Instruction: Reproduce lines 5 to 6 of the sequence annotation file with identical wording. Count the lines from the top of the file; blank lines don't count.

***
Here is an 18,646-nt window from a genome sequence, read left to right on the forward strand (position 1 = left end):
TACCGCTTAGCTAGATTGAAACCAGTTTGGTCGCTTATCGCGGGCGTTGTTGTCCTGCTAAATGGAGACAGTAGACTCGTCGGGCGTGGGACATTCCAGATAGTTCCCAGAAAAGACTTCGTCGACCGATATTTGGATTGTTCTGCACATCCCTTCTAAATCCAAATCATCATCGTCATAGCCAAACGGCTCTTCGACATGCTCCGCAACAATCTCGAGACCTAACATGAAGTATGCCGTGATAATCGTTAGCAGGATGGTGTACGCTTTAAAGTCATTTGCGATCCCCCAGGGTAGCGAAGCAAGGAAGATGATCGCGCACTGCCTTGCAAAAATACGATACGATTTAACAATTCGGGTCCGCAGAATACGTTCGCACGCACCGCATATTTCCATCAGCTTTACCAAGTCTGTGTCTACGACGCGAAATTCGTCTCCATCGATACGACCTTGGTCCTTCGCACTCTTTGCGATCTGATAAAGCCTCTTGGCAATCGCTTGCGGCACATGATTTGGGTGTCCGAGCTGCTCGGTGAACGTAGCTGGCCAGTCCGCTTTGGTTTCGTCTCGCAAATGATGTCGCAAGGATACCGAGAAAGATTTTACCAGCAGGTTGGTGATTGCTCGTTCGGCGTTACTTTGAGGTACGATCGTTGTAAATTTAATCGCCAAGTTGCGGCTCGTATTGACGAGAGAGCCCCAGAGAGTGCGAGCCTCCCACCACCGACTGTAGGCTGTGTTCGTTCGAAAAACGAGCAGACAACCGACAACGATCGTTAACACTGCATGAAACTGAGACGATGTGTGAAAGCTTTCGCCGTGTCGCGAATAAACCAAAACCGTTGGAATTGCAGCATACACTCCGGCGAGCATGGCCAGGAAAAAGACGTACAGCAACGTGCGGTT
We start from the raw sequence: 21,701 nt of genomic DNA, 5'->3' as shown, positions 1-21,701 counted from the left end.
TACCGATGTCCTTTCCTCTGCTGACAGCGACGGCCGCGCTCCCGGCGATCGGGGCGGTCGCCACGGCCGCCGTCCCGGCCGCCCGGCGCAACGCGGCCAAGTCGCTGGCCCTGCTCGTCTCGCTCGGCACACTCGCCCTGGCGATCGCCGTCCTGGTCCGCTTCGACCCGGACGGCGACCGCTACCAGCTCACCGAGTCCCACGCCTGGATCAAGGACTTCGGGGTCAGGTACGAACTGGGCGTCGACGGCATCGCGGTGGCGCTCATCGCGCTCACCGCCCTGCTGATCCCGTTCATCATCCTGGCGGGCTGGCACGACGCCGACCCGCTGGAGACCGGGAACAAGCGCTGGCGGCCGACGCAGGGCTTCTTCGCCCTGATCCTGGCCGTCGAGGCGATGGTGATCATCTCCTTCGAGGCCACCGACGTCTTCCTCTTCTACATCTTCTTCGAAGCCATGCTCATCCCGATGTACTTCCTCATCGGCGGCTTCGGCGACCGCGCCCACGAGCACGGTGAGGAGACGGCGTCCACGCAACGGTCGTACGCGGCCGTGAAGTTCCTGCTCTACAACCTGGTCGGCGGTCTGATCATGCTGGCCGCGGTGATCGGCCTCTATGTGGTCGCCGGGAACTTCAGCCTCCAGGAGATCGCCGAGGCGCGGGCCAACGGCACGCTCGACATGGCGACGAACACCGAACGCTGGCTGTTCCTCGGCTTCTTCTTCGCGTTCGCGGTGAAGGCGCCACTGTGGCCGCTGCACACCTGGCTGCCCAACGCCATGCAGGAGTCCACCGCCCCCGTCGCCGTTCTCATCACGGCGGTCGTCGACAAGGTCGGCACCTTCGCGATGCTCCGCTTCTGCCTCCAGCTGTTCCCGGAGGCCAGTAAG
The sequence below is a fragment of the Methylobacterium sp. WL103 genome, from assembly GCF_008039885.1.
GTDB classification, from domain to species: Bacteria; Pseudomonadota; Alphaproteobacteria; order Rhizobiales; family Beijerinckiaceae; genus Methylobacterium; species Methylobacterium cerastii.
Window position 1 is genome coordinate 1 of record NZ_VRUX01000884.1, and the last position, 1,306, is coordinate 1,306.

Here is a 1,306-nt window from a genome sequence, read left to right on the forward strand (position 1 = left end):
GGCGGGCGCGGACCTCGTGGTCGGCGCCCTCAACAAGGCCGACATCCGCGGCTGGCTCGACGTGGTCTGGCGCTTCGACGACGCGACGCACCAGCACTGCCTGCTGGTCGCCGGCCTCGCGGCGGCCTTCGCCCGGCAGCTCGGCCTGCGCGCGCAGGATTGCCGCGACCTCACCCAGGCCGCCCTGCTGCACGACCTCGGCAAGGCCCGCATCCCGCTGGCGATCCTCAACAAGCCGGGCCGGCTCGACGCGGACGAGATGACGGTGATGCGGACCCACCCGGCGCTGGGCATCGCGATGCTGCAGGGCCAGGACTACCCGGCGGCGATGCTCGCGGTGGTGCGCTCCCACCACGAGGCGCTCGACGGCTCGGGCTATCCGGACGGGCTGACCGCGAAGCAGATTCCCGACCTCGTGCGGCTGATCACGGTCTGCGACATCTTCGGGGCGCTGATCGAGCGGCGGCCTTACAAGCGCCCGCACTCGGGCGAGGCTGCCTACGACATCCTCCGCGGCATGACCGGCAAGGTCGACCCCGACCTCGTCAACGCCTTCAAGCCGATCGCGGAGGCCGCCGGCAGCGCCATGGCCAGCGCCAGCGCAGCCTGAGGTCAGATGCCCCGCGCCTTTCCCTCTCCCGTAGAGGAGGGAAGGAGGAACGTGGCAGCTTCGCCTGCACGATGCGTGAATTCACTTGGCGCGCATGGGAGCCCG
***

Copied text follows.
The sequence below is a fragment of the Methylobacterium sp. WL103 genome, from assembly GCF_008039885.1.
GTDB classification, from domain to species: Bacteria; Pseudomonadota; Alphaproteobacteria; order Rhizobiales; family Beijerinckiaceae; genus Methylobacterium; species Methylobacterium cerastii.